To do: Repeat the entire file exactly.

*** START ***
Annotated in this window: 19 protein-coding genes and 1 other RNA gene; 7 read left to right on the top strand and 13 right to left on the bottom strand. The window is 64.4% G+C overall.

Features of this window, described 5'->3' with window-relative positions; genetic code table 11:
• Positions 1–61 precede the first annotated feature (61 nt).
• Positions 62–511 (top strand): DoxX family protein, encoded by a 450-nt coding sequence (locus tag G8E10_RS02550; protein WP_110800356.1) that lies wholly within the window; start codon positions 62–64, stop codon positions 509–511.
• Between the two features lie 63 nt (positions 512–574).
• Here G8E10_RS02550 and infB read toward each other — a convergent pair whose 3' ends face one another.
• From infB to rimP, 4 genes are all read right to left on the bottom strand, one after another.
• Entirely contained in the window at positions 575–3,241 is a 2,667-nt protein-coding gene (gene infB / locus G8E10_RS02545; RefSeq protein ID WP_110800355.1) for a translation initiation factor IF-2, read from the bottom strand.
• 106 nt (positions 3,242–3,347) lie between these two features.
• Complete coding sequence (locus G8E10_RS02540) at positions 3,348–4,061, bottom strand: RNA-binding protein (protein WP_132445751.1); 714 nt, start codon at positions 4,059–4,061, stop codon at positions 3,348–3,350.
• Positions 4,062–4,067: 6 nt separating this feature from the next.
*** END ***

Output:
Annotated in this window: 19 protein-coding genes and 1 other RNA gene; 7 read left to right on the top strand and 13 right to left on the bottom strand. The window is 64.4% G+C overall.

Features of this window, described 5'->3' with window-relative positions; genetic code table 11:
• Positions 1–61 precede the first annotated feature (61 nt).
• Positions 62–511 (top strand): DoxX family protein, encoded by a 450-nt coding sequence (locus tag G8E10_RS02550; protein WP_110800356.1) that lies wholly within the window; start codon positions 62–64, stop codon positions 509–511.
• Between the two features lie 63 nt (positions 512–574).
• Here G8E10_RS02550 and infB read toward each other — a convergent pair whose 3' ends face one another.
• From infB to rimP, 4 genes are all read right to left on the bottom strand, one after another.
• Entirely contained in the window at positions 575–3,241 is a 2,667-nt protein-coding gene (gene infB / locus G8E10_RS02545; RefSeq protein ID WP_110800355.1) for a translation initiation factor IF-2, read from the bottom strand.
• 106 nt (positions 3,242–3,347) lie between these two features.
• Complete coding sequence (locus G8E10_RS02540) at positions 3,348–4,061, bottom strand: RNA-binding protein (protein WP_132445751.1); 714 nt, start codon at positions 4,059–4,061, stop codon at positions 3,348–3,350.
• Positions 4,062–4,067: 6 nt separating this feature from the next.